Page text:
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Open Access Highly Accessed Research

Population-specificity of human DNA methylation

Hunter B Fraser1*, Lucia L Lam23, Sarah M Neumann23 and Michael S Kobor23*

Author Affiliations

1 Department of Biology, Stanford University, Stanford, CA 94305, USA

2 Department of Medical Genetics, University of British Columbia, Vancouver, British Columbia, V6T 1Z3, Canada

3 Centre for Molecular Medicine and Therapeutics, Child and Family Research Institute, Vancouver, British Columbia V5Z 4H4, Canada

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Genome Biology 2012, 13:R8  doi:10.1186/gb-2012-13-2-r8

Published: 9 February 2012

Abstract

Background

Ethnic differences in human DNA methylation have been shown for a number of CpG sites, but the genome-wide patterns and extent of these differences are largely unknown. In addition, whether the genetic control of polymorphic DNA methylation is population-specific has not been investigated.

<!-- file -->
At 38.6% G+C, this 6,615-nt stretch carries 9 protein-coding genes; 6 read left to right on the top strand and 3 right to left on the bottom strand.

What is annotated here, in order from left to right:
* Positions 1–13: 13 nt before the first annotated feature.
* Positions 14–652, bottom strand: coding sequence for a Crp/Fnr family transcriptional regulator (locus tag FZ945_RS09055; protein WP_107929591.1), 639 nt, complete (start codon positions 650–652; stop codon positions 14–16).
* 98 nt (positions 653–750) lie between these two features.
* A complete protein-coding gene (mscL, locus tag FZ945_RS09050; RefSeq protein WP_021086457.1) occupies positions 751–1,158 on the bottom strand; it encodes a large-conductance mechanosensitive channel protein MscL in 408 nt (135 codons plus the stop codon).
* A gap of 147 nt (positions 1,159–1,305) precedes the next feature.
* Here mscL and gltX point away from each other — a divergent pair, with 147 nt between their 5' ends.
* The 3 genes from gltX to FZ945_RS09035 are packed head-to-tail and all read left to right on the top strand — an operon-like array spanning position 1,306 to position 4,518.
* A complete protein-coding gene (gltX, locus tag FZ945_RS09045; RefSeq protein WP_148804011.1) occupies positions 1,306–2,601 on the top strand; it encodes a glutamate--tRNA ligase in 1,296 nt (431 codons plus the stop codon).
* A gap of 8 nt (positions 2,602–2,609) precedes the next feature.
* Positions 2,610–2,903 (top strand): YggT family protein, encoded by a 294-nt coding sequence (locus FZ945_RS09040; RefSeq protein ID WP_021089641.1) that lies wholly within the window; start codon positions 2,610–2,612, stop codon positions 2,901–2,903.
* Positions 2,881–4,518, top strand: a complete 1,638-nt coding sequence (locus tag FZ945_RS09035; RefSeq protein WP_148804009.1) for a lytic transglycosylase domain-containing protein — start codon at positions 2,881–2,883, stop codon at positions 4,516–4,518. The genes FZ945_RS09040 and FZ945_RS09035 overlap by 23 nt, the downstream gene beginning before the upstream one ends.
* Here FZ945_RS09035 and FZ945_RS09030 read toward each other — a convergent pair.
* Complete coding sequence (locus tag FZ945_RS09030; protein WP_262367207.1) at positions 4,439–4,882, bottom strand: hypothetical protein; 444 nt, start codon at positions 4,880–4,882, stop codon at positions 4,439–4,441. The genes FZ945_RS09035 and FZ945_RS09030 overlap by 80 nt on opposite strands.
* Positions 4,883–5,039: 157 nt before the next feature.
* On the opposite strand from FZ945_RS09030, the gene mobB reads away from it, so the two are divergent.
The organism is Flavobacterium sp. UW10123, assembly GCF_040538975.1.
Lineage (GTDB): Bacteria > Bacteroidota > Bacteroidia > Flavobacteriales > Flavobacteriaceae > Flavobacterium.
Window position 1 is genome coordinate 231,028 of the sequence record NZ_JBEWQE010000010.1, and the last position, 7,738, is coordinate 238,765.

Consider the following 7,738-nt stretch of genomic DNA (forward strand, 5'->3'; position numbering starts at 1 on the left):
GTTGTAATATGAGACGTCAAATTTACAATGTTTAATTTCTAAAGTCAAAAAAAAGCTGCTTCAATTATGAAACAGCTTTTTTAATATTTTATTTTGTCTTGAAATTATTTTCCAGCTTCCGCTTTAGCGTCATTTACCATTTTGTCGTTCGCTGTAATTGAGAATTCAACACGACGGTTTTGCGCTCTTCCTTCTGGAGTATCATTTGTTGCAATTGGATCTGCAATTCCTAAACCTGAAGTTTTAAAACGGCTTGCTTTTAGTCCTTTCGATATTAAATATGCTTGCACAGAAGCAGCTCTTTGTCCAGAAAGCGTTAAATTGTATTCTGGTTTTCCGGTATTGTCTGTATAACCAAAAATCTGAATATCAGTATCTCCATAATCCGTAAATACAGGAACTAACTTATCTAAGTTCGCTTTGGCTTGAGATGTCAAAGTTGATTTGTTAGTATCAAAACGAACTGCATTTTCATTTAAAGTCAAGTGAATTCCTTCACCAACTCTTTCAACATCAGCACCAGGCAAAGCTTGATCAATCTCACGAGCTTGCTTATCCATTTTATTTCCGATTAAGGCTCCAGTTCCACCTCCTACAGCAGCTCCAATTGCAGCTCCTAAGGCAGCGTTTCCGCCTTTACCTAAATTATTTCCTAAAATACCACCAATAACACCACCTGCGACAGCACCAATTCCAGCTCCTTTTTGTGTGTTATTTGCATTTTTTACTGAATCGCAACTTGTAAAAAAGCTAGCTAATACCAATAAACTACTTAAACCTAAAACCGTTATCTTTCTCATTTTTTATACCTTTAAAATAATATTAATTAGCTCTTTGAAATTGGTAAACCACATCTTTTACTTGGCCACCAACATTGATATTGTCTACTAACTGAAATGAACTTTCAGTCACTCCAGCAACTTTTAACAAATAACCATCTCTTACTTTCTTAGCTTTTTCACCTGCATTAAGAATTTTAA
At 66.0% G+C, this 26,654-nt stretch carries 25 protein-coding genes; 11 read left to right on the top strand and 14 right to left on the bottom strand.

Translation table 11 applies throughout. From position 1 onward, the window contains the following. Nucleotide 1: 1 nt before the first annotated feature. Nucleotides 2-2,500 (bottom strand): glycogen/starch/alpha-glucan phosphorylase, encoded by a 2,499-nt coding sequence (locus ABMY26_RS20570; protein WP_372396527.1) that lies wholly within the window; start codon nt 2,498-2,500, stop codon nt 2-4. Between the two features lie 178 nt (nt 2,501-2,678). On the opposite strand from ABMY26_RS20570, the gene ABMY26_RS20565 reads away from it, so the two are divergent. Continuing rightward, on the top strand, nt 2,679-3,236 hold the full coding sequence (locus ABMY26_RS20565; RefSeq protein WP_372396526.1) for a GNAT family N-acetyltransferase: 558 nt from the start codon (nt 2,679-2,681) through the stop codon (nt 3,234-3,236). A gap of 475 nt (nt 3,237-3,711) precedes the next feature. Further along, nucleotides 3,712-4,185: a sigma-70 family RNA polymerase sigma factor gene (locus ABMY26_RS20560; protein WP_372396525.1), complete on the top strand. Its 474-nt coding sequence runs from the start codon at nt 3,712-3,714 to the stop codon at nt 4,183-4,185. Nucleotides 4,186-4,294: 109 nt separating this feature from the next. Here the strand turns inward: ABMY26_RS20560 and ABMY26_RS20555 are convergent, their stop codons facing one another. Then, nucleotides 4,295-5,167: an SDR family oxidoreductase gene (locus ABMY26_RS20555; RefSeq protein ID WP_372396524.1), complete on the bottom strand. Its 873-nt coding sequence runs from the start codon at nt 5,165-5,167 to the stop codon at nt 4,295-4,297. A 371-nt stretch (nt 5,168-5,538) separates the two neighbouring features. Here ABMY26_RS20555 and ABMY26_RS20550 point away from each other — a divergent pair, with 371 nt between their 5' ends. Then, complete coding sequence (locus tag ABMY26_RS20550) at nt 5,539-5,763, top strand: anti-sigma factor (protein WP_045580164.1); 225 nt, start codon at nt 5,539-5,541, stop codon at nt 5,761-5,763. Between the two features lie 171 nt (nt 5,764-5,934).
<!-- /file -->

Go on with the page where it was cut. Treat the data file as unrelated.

Results

Here we measure DNA methylation near the transcription start sites of over 14, 000 genes in 180 cell lines derived from one African and one European population. We find population-specific patterns of DNA methylation at over a third of all genes. Furthermore, although the methylation at over a thousand CpG sites is heritable, these heritabilities also differ between populations, suggesting extensive divergence in the genetic control of DNA methylation. In support of this, genetic mapping of DNA methylation reveals that most of the population specificity can be explained by divergence in allele frequencies between populations, and that there is little overlap in genetic associations between populations. These population-specific genetic associations are supported by the patterns of DNA methylation in several hundred brain samples, suggesting that they hold in vivo and across tissues.

Conclusions

These results suggest that DNA methylation is highly divergent between populations, and that this divergence may be due in large part to a combination of differences in allele frequencies and complex epistasis or gene × environment interactions.